One week after Hebrew-run schools in Israel reopened, Arab schools finally agreed to open their gates on Sunday, May 10. The delay was the result of a number of turbulent factors, including a rise in the number of new COVID-19 cases among Arab population centers in Israel, as well as widespread strikes across the Arab education system, accusing the government of initiating an unfeasible back-to-school plan as well as discriminating against the Arab sector regarding the COVID-19 crisis.
The state’s plan to reopen Israel’s schools was met with great difficulty in Arab population centers due to different conditions on the ground compared to those typical of the Hebrew education system. Arab schools in Israel normally operate under more cramped conditions, with more students to a classroom, as well as smaller classrooms.
The price we have paid has been heavy
“The Education Ministry’s plan is unfeasible,” says Ahmed Jabarin, from Sahnin, head of the National Arab Parents’ Committee. “The classes in the Arab system have over 30 students in them, so this would mean we have to split into three groups with three teachers to a class." Since the current regulation dictates so called 'capsules' of no more then 15 students, it would mean finding triple the amount of classrooms than the usual.
"The same teachers are meant to facilitate distance learning for the students who have stayed at home. The ministry admits they don’t have any more teachers to send, so they’re proposing sending trainees. On top of all that, the teachers have to make sure that their students practice proper social distancing. Beyond the fact that the classrooms are too small, how are they meant to practice proper social distancing when they’re split into groups of 15 within the same class? It’s impossible.”
To make matters worse, Arab local municipalities, who are responsible for the functioning of the schools, went on strike on May 6, Wednesday of last week, in fear of imminent financial collapse – accusing the government of neglecting their communities.
“Out of the 2.8 billion shekels that the government has invested in local municipalities because of the COVID-19 crisis, Arab local municipalities have received only 2 percent of the total, despite making up 14.4 percent of the total population. The Treasury knows this and they aren’t doing a thing about it,” says Mudar Younes, chairman of the Committee of Arab Municipality Leaders. “We’re striking in 67 municipalities, and we’ll take this to the High Court over budgetary discrimination. We can barely provide basic services to our residents, and it’s only getting more difficult.”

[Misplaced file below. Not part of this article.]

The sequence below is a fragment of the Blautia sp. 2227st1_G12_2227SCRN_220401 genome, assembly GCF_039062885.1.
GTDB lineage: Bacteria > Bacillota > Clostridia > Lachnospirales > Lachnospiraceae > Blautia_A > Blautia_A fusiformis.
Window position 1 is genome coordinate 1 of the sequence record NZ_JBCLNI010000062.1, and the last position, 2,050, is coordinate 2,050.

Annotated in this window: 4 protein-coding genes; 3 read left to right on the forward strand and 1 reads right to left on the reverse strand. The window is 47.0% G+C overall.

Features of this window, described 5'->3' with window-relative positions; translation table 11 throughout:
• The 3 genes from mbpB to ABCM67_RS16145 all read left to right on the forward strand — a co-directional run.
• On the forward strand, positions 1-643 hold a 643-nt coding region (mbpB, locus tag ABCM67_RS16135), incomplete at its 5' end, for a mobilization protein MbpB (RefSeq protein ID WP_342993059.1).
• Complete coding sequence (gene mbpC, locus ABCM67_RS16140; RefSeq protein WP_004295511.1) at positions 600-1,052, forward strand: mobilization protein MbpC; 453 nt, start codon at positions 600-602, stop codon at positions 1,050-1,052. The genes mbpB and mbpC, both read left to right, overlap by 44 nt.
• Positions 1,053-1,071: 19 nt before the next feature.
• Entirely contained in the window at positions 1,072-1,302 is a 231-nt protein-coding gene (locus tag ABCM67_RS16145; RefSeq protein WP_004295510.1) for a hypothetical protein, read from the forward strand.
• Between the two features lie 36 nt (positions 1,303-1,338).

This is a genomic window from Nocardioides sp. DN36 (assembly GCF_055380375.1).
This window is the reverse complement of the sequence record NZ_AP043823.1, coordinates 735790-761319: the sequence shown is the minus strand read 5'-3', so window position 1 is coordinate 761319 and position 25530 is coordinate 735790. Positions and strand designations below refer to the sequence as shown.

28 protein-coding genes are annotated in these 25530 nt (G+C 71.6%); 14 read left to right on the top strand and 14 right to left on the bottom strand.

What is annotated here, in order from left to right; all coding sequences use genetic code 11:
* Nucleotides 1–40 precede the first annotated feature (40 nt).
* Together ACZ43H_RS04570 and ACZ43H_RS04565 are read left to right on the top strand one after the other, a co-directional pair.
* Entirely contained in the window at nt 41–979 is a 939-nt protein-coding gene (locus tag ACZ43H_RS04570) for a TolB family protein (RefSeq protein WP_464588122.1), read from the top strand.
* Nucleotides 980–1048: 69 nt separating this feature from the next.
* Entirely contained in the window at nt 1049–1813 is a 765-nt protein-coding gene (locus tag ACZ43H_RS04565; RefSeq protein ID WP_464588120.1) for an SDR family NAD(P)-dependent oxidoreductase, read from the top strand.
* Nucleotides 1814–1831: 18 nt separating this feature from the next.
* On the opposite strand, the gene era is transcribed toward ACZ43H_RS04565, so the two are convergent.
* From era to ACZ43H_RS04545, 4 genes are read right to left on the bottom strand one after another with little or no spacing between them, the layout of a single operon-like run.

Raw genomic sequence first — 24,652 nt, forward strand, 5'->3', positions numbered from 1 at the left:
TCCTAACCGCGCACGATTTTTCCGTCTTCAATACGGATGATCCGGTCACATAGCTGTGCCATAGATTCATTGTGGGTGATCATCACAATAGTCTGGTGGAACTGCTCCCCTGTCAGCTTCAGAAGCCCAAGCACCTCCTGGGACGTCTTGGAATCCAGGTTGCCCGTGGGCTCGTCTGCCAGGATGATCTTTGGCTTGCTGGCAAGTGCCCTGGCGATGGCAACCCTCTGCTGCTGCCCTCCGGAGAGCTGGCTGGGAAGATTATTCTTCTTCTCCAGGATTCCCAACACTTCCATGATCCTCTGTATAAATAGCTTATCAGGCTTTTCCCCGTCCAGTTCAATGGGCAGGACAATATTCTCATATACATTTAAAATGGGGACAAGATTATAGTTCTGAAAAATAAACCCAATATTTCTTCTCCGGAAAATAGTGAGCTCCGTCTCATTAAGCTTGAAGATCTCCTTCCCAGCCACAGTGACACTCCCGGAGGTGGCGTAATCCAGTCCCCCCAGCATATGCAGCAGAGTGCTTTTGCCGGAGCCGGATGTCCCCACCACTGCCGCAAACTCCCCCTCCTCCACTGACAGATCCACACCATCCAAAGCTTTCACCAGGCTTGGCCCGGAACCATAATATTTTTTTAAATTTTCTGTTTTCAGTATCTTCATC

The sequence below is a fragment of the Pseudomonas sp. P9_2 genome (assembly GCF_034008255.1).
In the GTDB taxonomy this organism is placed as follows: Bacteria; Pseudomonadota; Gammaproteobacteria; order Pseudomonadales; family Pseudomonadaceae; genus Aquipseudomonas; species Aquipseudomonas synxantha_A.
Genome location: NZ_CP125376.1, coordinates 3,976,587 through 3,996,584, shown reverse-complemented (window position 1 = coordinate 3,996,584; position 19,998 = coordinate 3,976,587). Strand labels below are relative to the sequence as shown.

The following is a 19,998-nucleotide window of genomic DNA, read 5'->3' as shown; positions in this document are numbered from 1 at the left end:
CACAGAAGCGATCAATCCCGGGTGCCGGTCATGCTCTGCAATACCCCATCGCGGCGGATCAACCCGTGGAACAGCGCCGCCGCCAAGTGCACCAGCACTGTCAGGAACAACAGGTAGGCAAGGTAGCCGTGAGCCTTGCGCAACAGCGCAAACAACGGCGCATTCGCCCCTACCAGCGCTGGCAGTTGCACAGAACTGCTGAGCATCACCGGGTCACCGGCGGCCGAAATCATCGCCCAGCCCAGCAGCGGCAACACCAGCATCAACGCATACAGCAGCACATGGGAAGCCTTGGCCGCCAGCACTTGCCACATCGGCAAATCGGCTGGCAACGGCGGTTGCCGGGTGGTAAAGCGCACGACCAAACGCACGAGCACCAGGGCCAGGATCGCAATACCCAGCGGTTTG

Younes, also head of the municipal council of the Arab town of Ar'ara, described all Arab regional councils as facing a state of collapse, and he expects them soon to be unable to pay basic wages: “Garbage removal, pruning grass and hedges, preparing the schools. we couldn’t go back to school because COVID-19 cases are rising in our communities, and under these conditions we can’t get schools ready. The financial situation just keeps deteriorating. We can’t operate under such uncertain conditions when we’re at the peak of the coronavirus battle.”
Indeed, the reality on the ground in the vast majority of Arab population centers is not comparable to that of most Jewish population centers. Dr Sharaf Hassan, Chairman of the Arab Higher Monitoring Committee, says “According to Health Ministry numbers, the Arab sector is still experiencing rising COVID-19 cases. There’s a gap of about two weeks between Arab populations and Jewish populations with respect to the coronavirus. In Arab population centers, we are still behind the peak. This is a point that must be taken into account, and so we have decided not to renew the Arab education system in light of the policy’s indifference to the unique needs of the Arab population.”
This combination of factors has made the return to school a gargantuan task for the Arab education system. The decision to reopen Arab schools was made after an additional round of negotiations between the National Health Committee and the Arab Higher Monitoring Committee, following last week’s strike. Dr Hassan told Davar that “the decision was made according to Health Ministry recommendations. Last week they were not convinced whether there was a need for a staggered or simultaneous return to schools, and recommended we wait a week in order to avoid any surprises. Yesterday, in consultation, we reached the conclusion that COVID-19 numbers have stabilized, except for in a few ‘red areas’. in all other areas, school will return according to the Health and Education Ministry guidelines."
Dr Hassan added that “As for getting school ready, our surveys have shown that progress has been made. Regarding the strike, the Committee of Municipal Council Leaders has exempted school workers to allow them to prepare for the return to schools on the understanding that the price we have paid has been heavy. The distance learning system did not reach all of the students. That’s in addition to the psychological prices of staying at home for extended periods. There are also places which are not ready because the physical space is inadequate in terms of space per student and vacant classrooms. The Education Ministry must find solutions for these places. The municipal councils are not operational, and so there will be delays. School headmasters are required to be in touch and to ensure that the conditions being met. The Education Ministry is required to put up informational notices in Arabic, which up until now have been in Hebrew.”